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Senate Fight Against AGOA

The "African Growth and Opportunity" Act adopts the NAFTA formula for Africa: giving foreign corporations broad new rights that will increase their capacity to profit from control of African resources, while doing nothing to ensure that the benefits actually accrue to African nations and peoples. This NAFTA for Africa legislation also contains harsh eligibility rules that will force African nations to alter their economic policies and laws to suit the needs of foreign speculators and the dictates of the International Monetary Fund - despite the IMF's dismal record in the region. Both the Africa bill and the CBI NAFTA expansion are highly controversial back home. The May 2000 vote was one of the unpopular pre-election trade votes many Representatives cast. The lopsided final vote represents a number of Representatives who switched their votes to support the Africa-CBI package as a way to balance their imminent announcements of opposition to PNTR for China.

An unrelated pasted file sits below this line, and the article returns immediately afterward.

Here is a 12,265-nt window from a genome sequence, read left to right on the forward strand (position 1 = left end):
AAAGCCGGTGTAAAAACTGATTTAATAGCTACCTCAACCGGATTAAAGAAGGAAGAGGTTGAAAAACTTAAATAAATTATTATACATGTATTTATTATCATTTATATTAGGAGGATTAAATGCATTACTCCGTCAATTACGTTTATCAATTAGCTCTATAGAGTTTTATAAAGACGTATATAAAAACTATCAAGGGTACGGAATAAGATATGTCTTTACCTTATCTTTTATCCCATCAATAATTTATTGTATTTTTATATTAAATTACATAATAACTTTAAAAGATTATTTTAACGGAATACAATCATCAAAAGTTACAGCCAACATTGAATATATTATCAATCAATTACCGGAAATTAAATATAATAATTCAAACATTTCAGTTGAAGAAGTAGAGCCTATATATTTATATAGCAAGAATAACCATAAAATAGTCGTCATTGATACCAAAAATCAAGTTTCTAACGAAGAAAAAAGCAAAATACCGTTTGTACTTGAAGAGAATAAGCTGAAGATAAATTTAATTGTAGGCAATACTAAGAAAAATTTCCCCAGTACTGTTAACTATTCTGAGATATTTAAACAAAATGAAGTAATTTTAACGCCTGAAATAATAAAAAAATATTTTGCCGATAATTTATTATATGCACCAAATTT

While Pro-Africa, AIDS, religious, labor and environmental groups opposed these bills, no lobbying was done on them for months with citizen group and labor focus shifted to the China vote.

For four years, public opposition beat the corporations trying to get this bundle of special interest trade bills through Congress.?In passing AGOA-CBI, the special interests won -- but only after trashing the democratic process by rushing a vote on a package of special interest trade measures that Congress was not able to review in advance. Indeed, many did not realize that a 23-country NAFTA expansion and a special deal for Chiquita banana was attached to the Africa bill.

BACKGROUND: The AGOA-CBI conference report (the bill which was voted May 4, 2000) was not filed until 10 A.M. the day of the vote and no summary was prepared before the vote. The rule requiring a bill to be available 24 hours before a vote was waived. Copies of the legislation literally were not available for Members until after the debate started. Members went to the floor thinking they were voting on an Africa bill, not knowing that a 23-country NAFTA expansion and a pile of special deals was attatched: a special Chiquita banana trade deal, a special wool suit-makers deal and a special Israeli apparel import bill.

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